Read it all HERE.

Friday, July 08, 2011

Augustine: "To Thee [O God] there is no such thing as evil..."

Augustine on evil as lack of being:

To thee there is no such thing as evil, and even in thy whole creation taken as a whole, there is not; because there is nothing from beyond it that can burst in and destroy the order which thou hast appointed for it. But in the parts of creation, some things, because they do not harmonize with others, are considered evil. Yet those same things harmonize with others and are good, and in themselves are good. And all these things which do not harmonize with each other still harmonize with the inferior part of creation which we call the earth, having its own cloudy and windy sky of like nature with itself.

Confessions 7:13

What a fount of comfort and wisdom is this great African saint.

Thursday, July 07, 2011

Augustine on the bankruptcy of Western academia

Academics are hard to deal with for the most part. They tend to think their learning makes them superior to the common man. Well, Augustine disagrees (and he is smarter than they are, I know).

But those who strut in the high boots of what they deem to be superior knowledge will not hear Him who says, "Learn of me, for I am meek and lowly in heart, and you shall find rest for your souls."

Confessions 7:9

Sunday, July 03, 2011

Abu Daoud and the 'Arab Spring'

My personal interpretation of why the Arab Spring is happening, and why it will fail:

Muslims want the benefits of Christendom without the Christianity of Christendmom.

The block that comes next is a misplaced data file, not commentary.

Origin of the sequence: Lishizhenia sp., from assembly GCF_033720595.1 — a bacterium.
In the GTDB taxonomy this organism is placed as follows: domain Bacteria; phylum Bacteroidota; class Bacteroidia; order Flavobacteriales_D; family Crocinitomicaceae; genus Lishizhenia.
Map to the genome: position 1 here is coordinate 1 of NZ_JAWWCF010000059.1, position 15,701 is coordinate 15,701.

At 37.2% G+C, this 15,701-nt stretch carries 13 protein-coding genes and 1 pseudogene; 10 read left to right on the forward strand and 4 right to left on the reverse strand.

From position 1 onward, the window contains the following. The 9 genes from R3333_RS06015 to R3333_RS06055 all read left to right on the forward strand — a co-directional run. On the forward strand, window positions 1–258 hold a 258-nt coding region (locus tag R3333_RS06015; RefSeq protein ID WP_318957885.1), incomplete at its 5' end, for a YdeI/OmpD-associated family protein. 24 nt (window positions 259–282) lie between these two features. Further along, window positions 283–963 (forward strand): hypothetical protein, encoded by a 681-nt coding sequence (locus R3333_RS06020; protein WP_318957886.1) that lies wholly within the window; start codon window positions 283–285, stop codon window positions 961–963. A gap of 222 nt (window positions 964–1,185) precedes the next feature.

Feel free to quote me on that.

--Abu Daoud

Al-Azhar's Grand Imam declares support for a constitutional, democratic state

Al-Azhar's Grand Imam declares support for a constitutional, democratic state


The document stressed its support for universal democratic rights such as free and democratic elections where the citizens as a whole constitute the sole and legitimate source of legislation.

The Grand Imam said that striving towards social justice needs to be a basic component in any future economic arrangement in Egypt. He stressed that affordable and decent education and health care services must become a right for all citizens.

The document was explicit in its support for freedom of expression in the arts and literary fields within the accepted boundaries of Islamic philosophy and moral guidelines. It highlighted the need for expanded scientific and popular campaigns to combat illiteracy and advance economic progress.

“We need a serious commitment to universal human rights, the rights of women and children,” El-Tayeb said.

In a clear reference to the status of religious minorities especially Copts, the Grand Imam stated that citizenship must be the sole criterion by which both rights and responsibilities are administered in society.

And now, why this is not good news for the Copts: Egypt is, by a large majority, Muslim. That Muslim majority will never allow Copts to have the same rights and the freedoms that Muslims have. So the Copts have citizenship, but they don't have numbers, and thus they will not have the same rights as Muslims.